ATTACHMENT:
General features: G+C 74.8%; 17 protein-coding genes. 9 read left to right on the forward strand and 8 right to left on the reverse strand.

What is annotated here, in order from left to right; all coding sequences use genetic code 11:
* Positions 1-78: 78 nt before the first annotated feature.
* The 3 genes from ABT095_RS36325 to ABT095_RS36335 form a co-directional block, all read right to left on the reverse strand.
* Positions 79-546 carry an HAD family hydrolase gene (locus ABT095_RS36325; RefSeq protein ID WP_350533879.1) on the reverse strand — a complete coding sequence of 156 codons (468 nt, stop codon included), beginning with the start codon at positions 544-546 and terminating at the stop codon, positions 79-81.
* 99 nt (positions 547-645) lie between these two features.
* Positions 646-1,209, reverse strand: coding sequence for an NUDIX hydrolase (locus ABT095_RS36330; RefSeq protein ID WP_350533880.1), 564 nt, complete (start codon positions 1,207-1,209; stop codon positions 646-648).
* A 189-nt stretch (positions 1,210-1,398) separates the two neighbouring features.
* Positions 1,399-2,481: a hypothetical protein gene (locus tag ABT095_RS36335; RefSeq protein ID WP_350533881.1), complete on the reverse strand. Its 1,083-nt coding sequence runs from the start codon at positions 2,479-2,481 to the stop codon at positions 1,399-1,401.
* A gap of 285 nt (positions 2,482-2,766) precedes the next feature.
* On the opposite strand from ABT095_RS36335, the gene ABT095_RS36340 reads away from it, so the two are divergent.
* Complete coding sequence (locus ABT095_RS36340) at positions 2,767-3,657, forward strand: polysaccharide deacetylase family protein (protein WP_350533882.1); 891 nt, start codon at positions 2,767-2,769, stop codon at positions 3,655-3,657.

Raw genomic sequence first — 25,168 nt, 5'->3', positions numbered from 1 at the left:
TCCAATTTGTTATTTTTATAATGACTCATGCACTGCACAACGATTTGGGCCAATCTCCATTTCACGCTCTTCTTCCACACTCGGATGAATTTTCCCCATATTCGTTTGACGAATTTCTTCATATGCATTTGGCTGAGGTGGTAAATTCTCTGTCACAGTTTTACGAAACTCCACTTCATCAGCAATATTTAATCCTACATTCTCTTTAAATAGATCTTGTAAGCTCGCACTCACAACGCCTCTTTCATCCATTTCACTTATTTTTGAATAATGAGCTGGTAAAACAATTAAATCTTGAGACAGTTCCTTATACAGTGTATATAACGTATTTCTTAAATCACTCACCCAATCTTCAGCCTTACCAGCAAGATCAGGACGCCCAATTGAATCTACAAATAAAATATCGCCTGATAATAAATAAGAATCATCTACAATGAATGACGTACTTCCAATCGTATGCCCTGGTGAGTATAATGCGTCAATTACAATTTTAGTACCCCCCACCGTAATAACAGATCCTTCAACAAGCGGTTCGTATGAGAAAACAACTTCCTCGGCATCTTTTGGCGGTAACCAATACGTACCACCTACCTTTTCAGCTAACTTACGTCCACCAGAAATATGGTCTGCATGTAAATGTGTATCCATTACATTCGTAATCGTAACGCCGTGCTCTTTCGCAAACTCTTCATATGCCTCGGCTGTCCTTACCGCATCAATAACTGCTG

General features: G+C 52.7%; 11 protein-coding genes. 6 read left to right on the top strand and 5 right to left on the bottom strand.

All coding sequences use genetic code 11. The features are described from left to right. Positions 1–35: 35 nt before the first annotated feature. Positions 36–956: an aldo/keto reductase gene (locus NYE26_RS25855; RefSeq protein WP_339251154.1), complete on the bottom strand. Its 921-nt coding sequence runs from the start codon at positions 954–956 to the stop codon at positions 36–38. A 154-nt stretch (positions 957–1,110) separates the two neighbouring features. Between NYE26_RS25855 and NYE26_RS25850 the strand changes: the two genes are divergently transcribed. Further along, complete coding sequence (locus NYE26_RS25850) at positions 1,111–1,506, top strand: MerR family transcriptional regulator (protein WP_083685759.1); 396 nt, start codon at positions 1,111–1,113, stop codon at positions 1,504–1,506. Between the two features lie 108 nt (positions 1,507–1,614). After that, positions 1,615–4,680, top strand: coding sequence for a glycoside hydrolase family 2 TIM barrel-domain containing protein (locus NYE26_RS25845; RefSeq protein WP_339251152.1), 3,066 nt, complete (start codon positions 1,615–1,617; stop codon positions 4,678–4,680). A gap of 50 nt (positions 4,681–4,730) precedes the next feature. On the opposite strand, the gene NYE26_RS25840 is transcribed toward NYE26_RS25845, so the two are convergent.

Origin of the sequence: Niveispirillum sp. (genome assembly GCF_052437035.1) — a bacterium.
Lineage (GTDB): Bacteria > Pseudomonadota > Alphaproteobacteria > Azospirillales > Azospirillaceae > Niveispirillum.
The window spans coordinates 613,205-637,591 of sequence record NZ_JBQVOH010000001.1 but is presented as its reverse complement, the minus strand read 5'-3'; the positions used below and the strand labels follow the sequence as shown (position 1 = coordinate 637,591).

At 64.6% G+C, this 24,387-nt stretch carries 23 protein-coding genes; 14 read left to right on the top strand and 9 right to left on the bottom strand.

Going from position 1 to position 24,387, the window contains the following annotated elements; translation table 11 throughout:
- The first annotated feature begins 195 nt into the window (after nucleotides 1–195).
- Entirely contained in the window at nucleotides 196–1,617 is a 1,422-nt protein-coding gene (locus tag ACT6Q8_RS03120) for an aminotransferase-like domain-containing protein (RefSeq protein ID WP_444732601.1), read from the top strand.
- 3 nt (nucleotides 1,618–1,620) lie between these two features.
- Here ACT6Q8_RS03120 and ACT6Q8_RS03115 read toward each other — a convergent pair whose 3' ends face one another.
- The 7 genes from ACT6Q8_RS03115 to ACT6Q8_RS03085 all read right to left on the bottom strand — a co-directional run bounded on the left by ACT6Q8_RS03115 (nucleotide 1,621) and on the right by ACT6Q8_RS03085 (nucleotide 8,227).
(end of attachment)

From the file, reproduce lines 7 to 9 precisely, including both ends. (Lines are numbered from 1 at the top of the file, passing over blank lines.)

* Positions 646-1,209, reverse strand: coding sequence for an NUDIX hydrolase (locus ABT095_RS36330; RefSeq protein ID WP_350533880.1), 564 nt, complete (start codon positions 1,207-1,209; stop codon positions 646-648).
* A 189-nt stretch (positions 1,210-1,398) separates the two neighbouring features.
* Positions 1,399-2,481: a hypothetical protein gene (locus tag ABT095_RS36335; RefSeq protein ID WP_350533881.1), complete on the reverse strand. Its 1,083-nt coding sequence runs from the start codon at positions 2,479-2,481 to the stop codon at positions 1,399-1,401.